Selfefficacy refers to an individual’s belief in his or her capacity to execute behaviors necessary to produce specific performance attainments (Bandura, 1977, 1986, 1997). Self-efficacy reflects confidence in the ability to exert control over one’s own motivation, behavior, and social environment.

Let’s begin by acknowledging the fact that, beliefs about personal abilities influence occupational choices, career paths, job-seeking behavior, and job performance (Bandura, 1997). Therefore educating our communities about self worth and relevance should never be compromised. The fact that we have avenues to communicate via smartphones and social media should only enhance the message we want to share as we work to connect with as many people as possible. One of the first people I spoke with about self-efficacy was Edward Perkins, a business owner, music executive, and semi professional golfer that hails from the city of Mt. Vernon, New York. Mr. Perkins is a great example of self-efficacy because he has made the commitment to motivate himself, as he motivates others in his community.  Perkins barbershop serves as a haven to the Mt. Vernon community. On any given day you can enter EP’s (nickname) shop and in engage in conversations with lawyers, judges, councilmen, musicians and athletes. The historical recognition of the black barbershop as a significant racial and communal institution makes it an ideal location to better understand how blacks construct their identity (Harris-Lacewell 2004). His business is the perfect example of how we can build awareness, especially about self-efficacy in our urban communities. The key characteristics of any concept of community are organization of population by geographic neighborhood, the individual feeling of belonging to a group, and relationship based on functional interdependence (Park 1936). When speaking about business and life, I asked Mr. Perkins if he had any advice for the millennials who are working to achieve their goals, he replied, “it takes time to reach your goal, what your looking at is over 20 years of hard work.”


Perkins, Edward. “Owner/Ed in the barbershop.” 2018. jpeg

Ed Perkins


This is a conversation I had with Ed Perkins at his barber shop earlier this year.  We talked about the importance of self motivation and how patience and consistency usually win.



After speaking with Ed Perkins about diligence and patience, I decided to get another perspective on self-efficacy from a 38-year-old music mogul named Scooter Brauner.  Scooter is a self-made businessman that started promoting college parties in Atlanta. What makes Brauner unique is the fact that he constantly works to keep himself and his staff motivated. The game is designed, in part, to understand prosocial behavior or voluntary actions such as sharing that can benefit others or groups (Gurven and Winking, 2008).   Braun attributes much of his success to hard work, good timing, and trust in the process of growth. The fact that Mr. Braun is not African American, helped me view his story from the reverse side, which leads me to believe that self-efficacy has nothing to do with prejudice or discrimination, either you have the heart and desire to be successful or you don’t. Like Arthur Brisbane told us, “Success comes before hard work only in the dictionary.”  Bottom line is many people in our urban communities are looking for handouts or directions to achieving socioeconomic mobility. I found out the hard way that you will be waiting a hell of a long time if that is what you are looking for. My question at hand is, are we educating are communities to be self sufficient through self-efficacy, or are we enabling people to rely on excuses to explain or define failure? I also believe that this type of thinking needs to become a way of life if we are to promote Black Economic Empowerment in our communities.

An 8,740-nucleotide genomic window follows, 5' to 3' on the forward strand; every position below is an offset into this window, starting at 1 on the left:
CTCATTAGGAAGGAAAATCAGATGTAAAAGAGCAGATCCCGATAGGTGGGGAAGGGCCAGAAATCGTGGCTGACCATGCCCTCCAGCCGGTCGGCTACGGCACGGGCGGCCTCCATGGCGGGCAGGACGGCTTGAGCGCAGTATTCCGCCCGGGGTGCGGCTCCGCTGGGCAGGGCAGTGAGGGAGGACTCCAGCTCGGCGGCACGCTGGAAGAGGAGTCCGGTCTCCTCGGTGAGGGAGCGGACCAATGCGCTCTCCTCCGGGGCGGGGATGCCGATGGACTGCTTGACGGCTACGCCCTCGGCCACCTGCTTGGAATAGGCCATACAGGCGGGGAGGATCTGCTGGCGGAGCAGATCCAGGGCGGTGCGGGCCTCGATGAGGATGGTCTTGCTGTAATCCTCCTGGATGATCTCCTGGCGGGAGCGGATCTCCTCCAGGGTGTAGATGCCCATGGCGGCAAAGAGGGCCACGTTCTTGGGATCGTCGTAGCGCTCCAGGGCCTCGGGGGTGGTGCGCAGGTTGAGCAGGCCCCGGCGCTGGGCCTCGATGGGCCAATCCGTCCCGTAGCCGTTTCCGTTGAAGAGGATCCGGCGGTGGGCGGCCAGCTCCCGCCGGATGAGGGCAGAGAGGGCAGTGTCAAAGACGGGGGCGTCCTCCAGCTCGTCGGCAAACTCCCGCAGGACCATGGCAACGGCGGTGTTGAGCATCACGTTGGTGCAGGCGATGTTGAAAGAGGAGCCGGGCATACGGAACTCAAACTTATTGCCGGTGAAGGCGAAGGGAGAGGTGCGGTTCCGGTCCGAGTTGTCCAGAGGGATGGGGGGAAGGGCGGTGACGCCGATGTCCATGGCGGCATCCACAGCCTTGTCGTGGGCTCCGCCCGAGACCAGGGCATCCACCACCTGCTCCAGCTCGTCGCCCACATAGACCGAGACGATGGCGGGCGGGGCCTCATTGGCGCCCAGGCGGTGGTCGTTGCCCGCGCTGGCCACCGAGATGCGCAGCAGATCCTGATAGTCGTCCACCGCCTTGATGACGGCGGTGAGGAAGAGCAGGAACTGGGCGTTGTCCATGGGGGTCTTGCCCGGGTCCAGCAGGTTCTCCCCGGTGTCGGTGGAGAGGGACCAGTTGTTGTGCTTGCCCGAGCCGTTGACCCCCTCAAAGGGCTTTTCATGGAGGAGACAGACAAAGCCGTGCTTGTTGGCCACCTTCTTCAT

Scooter Braun and KC Ifeanyi

Scooter Braun is just one of the young successful entrepreneurs in the world. I wonder if his approach to life, which he attributes to guidance and understanding from his parents, gave him an edge that many kids in our urban communities don’t grow up with. I wonder if he was born with the desire and willingness to achieve through genetics. I wonder if Scooter would ever be able to relate to the struggles of people in urban communities. I wonder if Scooter feels responsibility to his community to share information that will enhance his neighborhood, or even if there is a demand for that type of communication.  Whatever the case maybe, his success proves that its possible, even though his background maybe different he found a away to overcome his obstacles and clawed is way to the top.  This is the type of information and reenforcement people from urban communities must have to be driven to succeed socioeconomically to produce Black Economic Empowerment.